The National Media Museum (NMeM) in Bradford is undertaking a three week consultation as it launches a spending review as part of a wider restructure designed to cut running costs after visitors numbers halved in 10 years (see http://britishphotohistory.ning.com/profiles/blogs/2680769:BlogPost...).The review aims to bring down the running costs while also looking at ways to increase visitor numbers through improved public exhibitions, events and cinema programme. There will be job losses amongst staff, including curatorial and collection support roles, and a number of staff are having to apply for a smaller number of roles.
Heather Mayfield, deputy director of the Science Museum Group - to which the NMeM belongs - announced a 'back to basics' review to 'reconnect the museum to its audiences'. She added: 'We recognise that this is an extremely difficult time for staff and will ensure that consultation will be conducted with the utmost consideration for any staff member affected.'
In a statement, the museum added: 'Visitor numbers have seen a decline from a peak of almost one million in 2001 to 500,000 in 2011 - although this decline has been stabilised over the past 12 months with the opening of the new Life Online gallery and an improved family offer at holiday periods. 'The review aims to deliver an improved public exhibition, events and cinema programme, which appeals more to audiences locally and nationally, supports its status as a national museum and increases access to its world famous collections of film, photography and television.'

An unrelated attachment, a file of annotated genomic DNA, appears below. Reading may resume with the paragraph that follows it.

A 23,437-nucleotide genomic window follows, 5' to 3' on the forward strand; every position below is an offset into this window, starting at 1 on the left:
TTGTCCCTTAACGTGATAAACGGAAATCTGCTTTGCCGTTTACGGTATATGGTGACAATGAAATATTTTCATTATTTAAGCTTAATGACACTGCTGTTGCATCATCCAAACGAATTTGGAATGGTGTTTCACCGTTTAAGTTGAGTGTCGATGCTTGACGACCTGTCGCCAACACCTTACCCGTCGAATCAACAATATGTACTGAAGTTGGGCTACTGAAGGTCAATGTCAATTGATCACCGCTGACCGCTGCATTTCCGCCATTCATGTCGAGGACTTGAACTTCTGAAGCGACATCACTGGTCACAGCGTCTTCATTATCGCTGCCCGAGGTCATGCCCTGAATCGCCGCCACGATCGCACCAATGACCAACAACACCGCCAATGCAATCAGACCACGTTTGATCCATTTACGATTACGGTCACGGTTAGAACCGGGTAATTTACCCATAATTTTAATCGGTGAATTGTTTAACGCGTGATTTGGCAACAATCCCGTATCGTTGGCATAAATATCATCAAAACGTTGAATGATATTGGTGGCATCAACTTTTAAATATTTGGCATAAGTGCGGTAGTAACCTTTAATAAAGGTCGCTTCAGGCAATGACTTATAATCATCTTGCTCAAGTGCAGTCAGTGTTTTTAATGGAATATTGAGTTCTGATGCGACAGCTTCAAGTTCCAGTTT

A recent review carried out by the museum’s parent organisation, the Science Museum Group, found that average costs per visitor at the National Media Museum were 30% more than at the Science Museum in London, the National Museum of Science and Industry in Manchester and the National Railway Museum in York.
The museum has been based in Bradford since opening in 1983 as the National Museum of Photography, Film and Television. Despite reports of an 'axe' hanging over the museum the review may represent an attempt to take it back to a focus on its world-class collections under its new Head Jo Quinton-Tulloch as it addresses the relationship between Bradford and the London-based Media Space. Sadly, it seems that job losses amongst curatorial staff will make it far more difficult to realise the review outcomes which will inevitably require better curatorial support.
Update2: A report in Amateur Photographer today (see: http://www.amateurphotographer.co.uk/photo-news/539224/media-space-...) quotes a museum spokesperson as saying that Media Space remains at the heart of the museum's strategy to open up the Collections despite the review.
As the full funding for Media Space has not been secured this suggests that some of the savings made in Bradford through cutting staff and services will be used to underwrite Media Space's future costs.